Movement Therapy – Exercise 20-30 minutes per day – go for a walk, hike with a friend, bicycle ride, lift light weights, any form of exercise is good! Dance – on your own or with others in a studio. Yoga – on your own or on Zoom classes or in a studio.

Movement therapy is best completed with a licensed physiologist, someone who has completed a study in exercise physiology so that you do not hurt yourself when you start to exercise. It is also best to check with your doctor before you start any exercise program. Exercise releases chemicals in the brain called endorphins which help alleviate anxiety and naturally reduce stress.

Biofeedback Therapy – Find a licensed practitioner to work with to help you to learn the tools of this technique. Recognizing the physical signs of stress and anxiety such as heart rate, body temperature, muscle tension.

Art Therapy – Offered by trained and licensed therapists that you can work with either in an office setting or on Zoom through Tele Med. Or you can try relaxing yourself if you have an artistic inclination through the arts: Painting, Pottery, Sculpture to name a few modalities.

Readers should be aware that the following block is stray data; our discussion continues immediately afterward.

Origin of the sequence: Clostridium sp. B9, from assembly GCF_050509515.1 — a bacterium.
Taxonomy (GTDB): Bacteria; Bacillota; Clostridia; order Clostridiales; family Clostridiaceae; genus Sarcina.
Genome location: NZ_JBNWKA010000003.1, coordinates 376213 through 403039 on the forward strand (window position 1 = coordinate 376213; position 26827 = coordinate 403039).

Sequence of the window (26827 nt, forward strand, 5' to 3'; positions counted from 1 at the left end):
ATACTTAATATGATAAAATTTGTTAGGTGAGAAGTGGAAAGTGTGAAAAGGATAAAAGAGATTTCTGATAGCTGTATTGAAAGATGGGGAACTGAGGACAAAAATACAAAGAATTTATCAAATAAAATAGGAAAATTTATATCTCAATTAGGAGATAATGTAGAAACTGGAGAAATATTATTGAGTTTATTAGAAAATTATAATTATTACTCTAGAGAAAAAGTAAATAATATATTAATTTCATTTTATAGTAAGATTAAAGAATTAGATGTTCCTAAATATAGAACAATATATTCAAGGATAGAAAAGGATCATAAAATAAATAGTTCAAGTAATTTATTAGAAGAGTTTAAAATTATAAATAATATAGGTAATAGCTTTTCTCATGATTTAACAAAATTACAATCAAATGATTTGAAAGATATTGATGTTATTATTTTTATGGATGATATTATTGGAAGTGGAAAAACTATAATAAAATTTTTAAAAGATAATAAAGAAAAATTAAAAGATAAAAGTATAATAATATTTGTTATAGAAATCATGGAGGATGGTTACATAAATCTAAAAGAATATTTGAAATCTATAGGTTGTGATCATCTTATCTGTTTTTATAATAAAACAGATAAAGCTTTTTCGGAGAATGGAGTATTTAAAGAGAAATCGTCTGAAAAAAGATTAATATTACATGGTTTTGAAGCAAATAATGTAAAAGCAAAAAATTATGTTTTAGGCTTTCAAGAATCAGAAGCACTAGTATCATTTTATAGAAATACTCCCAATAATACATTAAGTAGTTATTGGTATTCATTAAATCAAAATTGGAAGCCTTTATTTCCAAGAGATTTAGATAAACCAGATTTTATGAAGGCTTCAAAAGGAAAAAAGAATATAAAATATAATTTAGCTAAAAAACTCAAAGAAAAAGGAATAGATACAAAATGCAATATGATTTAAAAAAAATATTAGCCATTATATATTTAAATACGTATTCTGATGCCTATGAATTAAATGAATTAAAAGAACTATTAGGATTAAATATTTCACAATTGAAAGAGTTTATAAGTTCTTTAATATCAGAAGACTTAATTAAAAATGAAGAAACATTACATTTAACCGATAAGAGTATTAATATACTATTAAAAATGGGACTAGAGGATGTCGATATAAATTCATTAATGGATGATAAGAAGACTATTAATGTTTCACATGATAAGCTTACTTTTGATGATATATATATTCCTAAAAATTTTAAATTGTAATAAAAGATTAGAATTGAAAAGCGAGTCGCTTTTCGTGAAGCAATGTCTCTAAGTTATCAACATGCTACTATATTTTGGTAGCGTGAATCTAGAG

Breath Therapy – It may sound strange but many of us don’t know how to breathe properly. Lack of proper breathing creates many inconsistencies in our bodies and in our emotional states. The practice of Yoga can assist with proper breathing and there are certified breathing therapists to teach you breathing techniques for improved overall health.

Hypnotherapy – Find a trained and certified practitioner to work with or start with a form of Self-hypnosis which is a process of deep self-relaxation.

Massage Therapy – Licensed massage therapists can be very helpful for physical, emotional, and/or spiritual energy release.

Acupuncture – Find a certified practitioner, sometimes connected to a doctor’s office or physical therapy practice.